Personalized Filtering of the Twitter Stream
Online Social Networks have become a popular way to communicate and network in the recent times, well known ones include Facebook, MySpace, Twitter, Google+, etc. Twitter, in specific, has rapidly grown in the recent years, reaching 460,000 average number of new users per day in the month of March 2011. These numbers have in turn played a crucial role to increase the number of tweets from 65 million to 200 million3 in the past year. This proves that the interested users are therefore facing the problem of information overload. Filtering uninteresting posts for users is a necessity and plays a crucial role  to handle the information overload problem on Twitter.
On Twitter it is necessary to follow another user in order to receive his/her tweets. The user who receives the tweets is called a follower and the user who generates the tweet is called a followee. However, they receive all the tweets from the users that are also not of their interests. Twitter by itself provides features such as keyword/hashtag search as a solution for the information overload problem, but these filters are not sufficient to provide complete personalized information for a user. Although Twarql  improved the filtering mechanism or Twitter by leveraging Semantic Web technologies, the user still needs to track information by manual selection or formulation of SPARQL Query using Twarql’s interface. So far applications such as TweetTopic and “Post Post” focus on filtering the stream of tweets generated from the people who are followed by the user. Instead of limiting the user experience only to his/her personal stream we propose a Semantic Web approach to deliver interesting tweets to the user from the entire public Twitter stream. This helps filtering tweets that the user is not interested in, which in turn reduces the information overload.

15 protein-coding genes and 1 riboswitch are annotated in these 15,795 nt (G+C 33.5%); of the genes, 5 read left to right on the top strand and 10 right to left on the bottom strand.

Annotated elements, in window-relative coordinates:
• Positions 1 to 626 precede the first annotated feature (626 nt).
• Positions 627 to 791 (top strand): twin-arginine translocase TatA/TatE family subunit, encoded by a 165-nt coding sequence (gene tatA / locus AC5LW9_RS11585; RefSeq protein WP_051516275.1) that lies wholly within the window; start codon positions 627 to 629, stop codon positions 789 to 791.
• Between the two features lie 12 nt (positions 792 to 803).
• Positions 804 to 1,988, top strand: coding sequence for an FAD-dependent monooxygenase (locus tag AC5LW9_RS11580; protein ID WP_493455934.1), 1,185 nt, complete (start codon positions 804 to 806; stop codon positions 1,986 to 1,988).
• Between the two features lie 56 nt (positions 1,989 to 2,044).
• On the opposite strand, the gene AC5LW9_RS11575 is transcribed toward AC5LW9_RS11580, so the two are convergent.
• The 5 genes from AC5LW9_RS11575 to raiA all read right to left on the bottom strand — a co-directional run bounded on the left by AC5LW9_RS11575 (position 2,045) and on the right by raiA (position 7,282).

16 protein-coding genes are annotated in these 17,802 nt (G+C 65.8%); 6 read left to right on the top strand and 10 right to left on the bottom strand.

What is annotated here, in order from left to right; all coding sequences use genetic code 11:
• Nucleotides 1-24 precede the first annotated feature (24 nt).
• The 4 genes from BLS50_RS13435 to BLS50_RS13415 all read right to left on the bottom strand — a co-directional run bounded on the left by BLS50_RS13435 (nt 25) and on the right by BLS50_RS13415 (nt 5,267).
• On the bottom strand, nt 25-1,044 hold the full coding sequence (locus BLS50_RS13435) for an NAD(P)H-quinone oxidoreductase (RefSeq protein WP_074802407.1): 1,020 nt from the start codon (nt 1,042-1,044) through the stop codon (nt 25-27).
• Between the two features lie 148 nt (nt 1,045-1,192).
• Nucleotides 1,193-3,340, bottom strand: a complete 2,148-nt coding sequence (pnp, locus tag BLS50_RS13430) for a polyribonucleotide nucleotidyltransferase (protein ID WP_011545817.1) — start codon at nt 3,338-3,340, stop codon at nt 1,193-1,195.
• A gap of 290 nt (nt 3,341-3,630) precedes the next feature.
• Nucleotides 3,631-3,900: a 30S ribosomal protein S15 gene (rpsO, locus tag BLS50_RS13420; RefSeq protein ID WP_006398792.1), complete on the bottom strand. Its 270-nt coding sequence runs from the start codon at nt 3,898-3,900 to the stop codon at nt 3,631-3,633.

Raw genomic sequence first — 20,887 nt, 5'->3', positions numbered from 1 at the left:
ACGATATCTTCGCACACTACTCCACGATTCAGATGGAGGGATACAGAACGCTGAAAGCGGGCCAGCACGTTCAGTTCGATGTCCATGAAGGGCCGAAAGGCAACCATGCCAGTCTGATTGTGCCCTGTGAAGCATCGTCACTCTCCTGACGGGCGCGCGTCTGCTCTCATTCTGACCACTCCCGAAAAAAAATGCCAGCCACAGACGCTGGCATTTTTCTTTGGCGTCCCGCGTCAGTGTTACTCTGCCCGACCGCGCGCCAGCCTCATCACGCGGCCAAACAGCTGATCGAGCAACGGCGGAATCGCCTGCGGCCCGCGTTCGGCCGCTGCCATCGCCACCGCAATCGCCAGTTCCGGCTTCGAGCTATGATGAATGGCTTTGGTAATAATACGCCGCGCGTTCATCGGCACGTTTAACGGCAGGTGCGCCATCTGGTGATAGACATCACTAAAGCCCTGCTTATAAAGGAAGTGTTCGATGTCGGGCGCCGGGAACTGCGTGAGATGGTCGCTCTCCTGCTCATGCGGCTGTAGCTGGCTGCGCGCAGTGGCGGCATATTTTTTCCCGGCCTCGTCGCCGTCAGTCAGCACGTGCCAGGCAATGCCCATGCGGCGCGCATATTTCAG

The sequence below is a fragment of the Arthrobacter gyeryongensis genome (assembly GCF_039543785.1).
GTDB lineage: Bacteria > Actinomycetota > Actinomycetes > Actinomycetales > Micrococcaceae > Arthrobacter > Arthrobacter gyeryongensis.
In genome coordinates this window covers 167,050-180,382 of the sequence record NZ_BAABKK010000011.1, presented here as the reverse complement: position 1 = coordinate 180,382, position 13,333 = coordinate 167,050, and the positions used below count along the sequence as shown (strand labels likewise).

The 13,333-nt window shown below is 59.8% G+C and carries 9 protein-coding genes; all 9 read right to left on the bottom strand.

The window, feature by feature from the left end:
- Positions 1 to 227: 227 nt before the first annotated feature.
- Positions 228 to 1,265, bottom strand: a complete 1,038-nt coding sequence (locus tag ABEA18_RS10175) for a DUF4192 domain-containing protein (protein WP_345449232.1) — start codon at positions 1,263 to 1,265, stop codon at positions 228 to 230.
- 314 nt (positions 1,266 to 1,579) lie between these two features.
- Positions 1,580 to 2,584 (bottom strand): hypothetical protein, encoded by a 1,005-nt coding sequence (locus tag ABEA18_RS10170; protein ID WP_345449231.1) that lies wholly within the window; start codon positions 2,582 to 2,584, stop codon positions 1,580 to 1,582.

Our contributions include (1) automatic generation of user profiles (primarily interests) based on the user’s activities on multiple social networks (Twitter, Facebook, Linkedin). This is achieved by retrieving users’ interests, some implicit (analyzing user generated content) and some explicit (interests mentioned by the user in his/her SN profile). (2) Collecting tweets from the Twitter stream and mapping (annotating) each tweet to its corresponding topics from Linked Open Data. (3) Delivering the annotated tweets to users with appropriate interests in (near) real-time.
Our architecture can be separated into three modules (1) Semantic Filter (SF) (2) Profile Generator (PG) (3) Semantic Hub (SemHub) as illustrated in Figure 1. In this section we first explain the interaction between the three modules, later each one is explained in detail.